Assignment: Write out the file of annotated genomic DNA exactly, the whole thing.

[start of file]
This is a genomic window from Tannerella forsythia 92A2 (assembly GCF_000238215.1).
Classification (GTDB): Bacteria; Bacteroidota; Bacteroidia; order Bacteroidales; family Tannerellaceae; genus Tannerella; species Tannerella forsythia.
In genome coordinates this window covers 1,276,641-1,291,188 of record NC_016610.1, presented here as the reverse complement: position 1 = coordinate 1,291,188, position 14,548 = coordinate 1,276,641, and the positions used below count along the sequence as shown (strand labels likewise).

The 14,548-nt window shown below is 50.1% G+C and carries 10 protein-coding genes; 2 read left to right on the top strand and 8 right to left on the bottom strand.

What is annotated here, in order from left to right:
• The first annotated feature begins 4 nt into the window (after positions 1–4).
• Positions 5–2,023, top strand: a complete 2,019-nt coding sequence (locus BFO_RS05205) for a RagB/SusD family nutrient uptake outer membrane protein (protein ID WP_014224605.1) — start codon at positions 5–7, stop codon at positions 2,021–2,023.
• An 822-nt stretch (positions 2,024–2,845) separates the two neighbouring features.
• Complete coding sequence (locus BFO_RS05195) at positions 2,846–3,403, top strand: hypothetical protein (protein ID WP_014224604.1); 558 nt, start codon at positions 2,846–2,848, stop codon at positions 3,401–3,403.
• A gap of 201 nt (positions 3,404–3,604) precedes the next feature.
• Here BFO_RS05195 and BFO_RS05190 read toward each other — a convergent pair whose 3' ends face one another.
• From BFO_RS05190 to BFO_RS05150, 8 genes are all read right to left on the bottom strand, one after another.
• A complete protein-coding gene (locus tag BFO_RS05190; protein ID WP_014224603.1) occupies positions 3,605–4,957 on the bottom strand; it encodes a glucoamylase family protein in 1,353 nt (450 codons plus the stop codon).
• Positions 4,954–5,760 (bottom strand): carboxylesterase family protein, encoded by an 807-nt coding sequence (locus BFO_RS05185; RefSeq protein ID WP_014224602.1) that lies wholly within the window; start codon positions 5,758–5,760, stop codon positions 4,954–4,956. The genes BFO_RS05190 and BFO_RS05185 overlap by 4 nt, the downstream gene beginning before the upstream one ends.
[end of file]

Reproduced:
This is a genomic window from Tannerella forsythia 92A2 (assembly GCF_000238215.1).
Classification (GTDB): Bacteria; Bacteroidota; Bacteroidia; order Bacteroidales; family Tannerellaceae; genus Tannerella; species Tannerella forsythia.
In genome coordinates this window covers 1,276,641-1,291,188 of record NC_016610.1, presented here as the reverse complement: position 1 = coordinate 1,291,188, position 14,548 = coordinate 1,276,641, and the positions used below count along the sequence as shown (strand labels likewise).

The 14,548-nt window shown below is 50.1% G+C and carries 10 protein-coding genes; 2 read left to right on the top strand and 8 right to left on the bottom strand.

What is annotated here, in order from left to right:
• The first annotated feature begins 4 nt into the window (after positions 1–4).
• Positions 5–2,023, top strand: a complete 2,019-nt coding sequence (locus BFO_RS05205) for a RagB/SusD family nutrient uptake outer membrane protein (protein ID WP_014224605.1) — start codon at positions 5–7, stop codon at positions 2,021–2,023.
• An 822-nt stretch (positions 2,024–2,845) separates the two neighbouring features.
• Complete coding sequence (locus BFO_RS05195) at positions 2,846–3,403, top strand: hypothetical protein (protein ID WP_014224604.1); 558 nt, start codon at positions 2,846–2,848, stop codon at positions 3,401–3,403.
• A gap of 201 nt (positions 3,404–3,604) precedes the next feature.
• Here BFO_RS05195 and BFO_RS05190 read toward each other — a convergent pair whose 3' ends face one another.
• From BFO_RS05190 to BFO_RS05150, 8 genes are all read right to left on the bottom strand, one after another.
• A complete protein-coding gene (locus tag BFO_RS05190; protein ID WP_014224603.1) occupies positions 3,605–4,957 on the bottom strand; it encodes a glucoamylase family protein in 1,353 nt (450 codons plus the stop codon).
• Positions 4,954–5,760 (bottom strand): carboxylesterase family protein, encoded by an 807-nt coding sequence (locus BFO_RS05185; RefSeq protein ID WP_014224602.1) that lies wholly within the window; start codon positions 5,758–5,760, stop codon positions 4,954–4,956. The genes BFO_RS05190 and BFO_RS05185 overlap by 4 nt, the downstream gene beginning before the upstream one ends.